As we approach the hospital, I am feeling pretty good about my care, and I’ve got that old medic stud rush going on, but then when we get to the ED, the doctor asks for the story, and it occurs to me then I never really got a story beyond the dispatch. I was so caught up in the moment, I never did find out what happened. I knew nothing about the patient other than the fact she was a diabetic. I had no witnesses, no one who could tell me anything about her or what had happened, before, during and after. While I immobilized her on a spine-board, that was more to be able to lift her and manage her in the event she arrested than to protect her spine. I never considered the fact she might have been a trauma. As I sit to write my run form, and come to the boxes about pupils, I slap my forehead. Pupils? Do’oh. I never looked. Suddenly I wonder if maybe she was a heroin OD and could have been woken up with a touch of narcan before dismissing the idea as sudden paranoid fantasy. When I go to put down my drug doses, I realize I lapsed back to the old dosing scheme for atropine, not the latest ACLS guidelines, which call for a half milligram instead of the whole. My bad.

Later, after the family comes to the hospital, we get more of the story. The woman had started acting confused, and then went to the bathroom with an awkward gait, and then synocopized entering a stall, was helped to the ground, and then dragged out of the stall by her ankles. I’ve followed up a couple times, and she remains in the ICU. Her labs weren’t significantly off. Her CAT scan clean. They don’t seem to know what happened. A mystery.

But anyway, the point of this story is that what I like about EMS is the challenge – the array of skills you need to bring to a call — assessment, scene management, intubation, pharmacology, and that no call, no matter how well you may think you are performing goes flawlessly. I did great in some areas and was weak in others. But it just goes to show how much is involved in a call. It is not just about putting a collar on. In this case particularly because I never got around to putting one on(if i could have found one to go around her ox-like neck), which certainly would have been indicated if I thought she was a trauma or merely indicated because it is good practice because I don’t know it is not a trauma.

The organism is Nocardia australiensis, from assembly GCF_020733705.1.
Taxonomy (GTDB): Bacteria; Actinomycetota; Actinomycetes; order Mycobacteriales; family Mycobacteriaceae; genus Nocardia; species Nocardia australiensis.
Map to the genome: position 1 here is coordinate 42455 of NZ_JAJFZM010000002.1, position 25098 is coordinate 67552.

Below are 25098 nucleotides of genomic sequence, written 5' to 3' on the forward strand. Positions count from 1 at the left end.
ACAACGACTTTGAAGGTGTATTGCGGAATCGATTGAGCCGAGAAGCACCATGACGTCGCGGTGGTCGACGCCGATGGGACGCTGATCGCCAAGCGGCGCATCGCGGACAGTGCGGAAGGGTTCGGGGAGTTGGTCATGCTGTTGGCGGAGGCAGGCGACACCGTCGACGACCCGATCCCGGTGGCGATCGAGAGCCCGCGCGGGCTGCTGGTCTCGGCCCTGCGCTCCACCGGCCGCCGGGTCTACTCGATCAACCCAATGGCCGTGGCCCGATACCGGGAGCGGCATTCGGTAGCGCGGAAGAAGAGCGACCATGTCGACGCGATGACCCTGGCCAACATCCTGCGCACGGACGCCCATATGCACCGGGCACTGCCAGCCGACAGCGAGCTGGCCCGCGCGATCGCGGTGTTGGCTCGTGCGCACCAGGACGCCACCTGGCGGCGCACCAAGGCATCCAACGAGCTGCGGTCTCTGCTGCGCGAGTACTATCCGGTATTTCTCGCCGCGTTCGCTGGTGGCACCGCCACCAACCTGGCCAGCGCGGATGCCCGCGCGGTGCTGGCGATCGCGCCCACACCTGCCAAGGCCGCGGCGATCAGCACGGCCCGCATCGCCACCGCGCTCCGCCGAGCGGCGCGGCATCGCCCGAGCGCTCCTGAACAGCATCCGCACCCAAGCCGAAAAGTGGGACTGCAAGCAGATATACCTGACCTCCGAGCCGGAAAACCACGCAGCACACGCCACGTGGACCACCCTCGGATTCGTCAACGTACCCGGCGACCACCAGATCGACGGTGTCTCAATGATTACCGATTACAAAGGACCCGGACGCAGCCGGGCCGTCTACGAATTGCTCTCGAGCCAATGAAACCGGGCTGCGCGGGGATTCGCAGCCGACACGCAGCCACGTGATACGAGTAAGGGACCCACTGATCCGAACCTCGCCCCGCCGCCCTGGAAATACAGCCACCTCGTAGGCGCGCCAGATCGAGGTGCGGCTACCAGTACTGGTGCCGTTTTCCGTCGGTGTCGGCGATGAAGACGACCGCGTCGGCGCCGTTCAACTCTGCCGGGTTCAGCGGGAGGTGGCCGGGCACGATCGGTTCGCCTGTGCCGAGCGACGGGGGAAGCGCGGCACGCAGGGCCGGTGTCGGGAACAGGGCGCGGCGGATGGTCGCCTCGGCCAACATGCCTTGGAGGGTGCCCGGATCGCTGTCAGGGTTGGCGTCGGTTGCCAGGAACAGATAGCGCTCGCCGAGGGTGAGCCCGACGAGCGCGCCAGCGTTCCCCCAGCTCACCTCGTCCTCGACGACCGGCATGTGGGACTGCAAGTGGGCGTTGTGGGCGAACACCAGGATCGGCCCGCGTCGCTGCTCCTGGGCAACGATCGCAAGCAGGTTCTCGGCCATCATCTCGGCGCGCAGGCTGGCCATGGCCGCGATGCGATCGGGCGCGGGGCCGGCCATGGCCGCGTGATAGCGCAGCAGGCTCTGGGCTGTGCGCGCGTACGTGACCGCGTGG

I no longer expect to be perfect. But I still relish the challenge. A situation is thrown at you and you have to perform. Sometimes you do great, sometimes you stumble, most of the time, you are somewhere in between. It is exciting. I am much better at it than when I first began, but always have room for improvement. You learn from each call, and although you never get the same call twice — there are no direct do-overs — you always get a chance to redeem and hopefully, shine. I took pride in my tube, but next time I will work to improve my history taking skills or delegation. I should have just said to one of my partners. Find out what happened for me. Be quick about it and report back. I love delegation. I need to use it more.

So anyway, after several days working the new desk job, I’m back on the street. Instead of reading other medics run forms and living vicariously through their exploits, I’m out there doing it, touching patients and writing my own run forms again. And it’s been busy today, only the calls are not really what I had been hoping for. No big tests yet.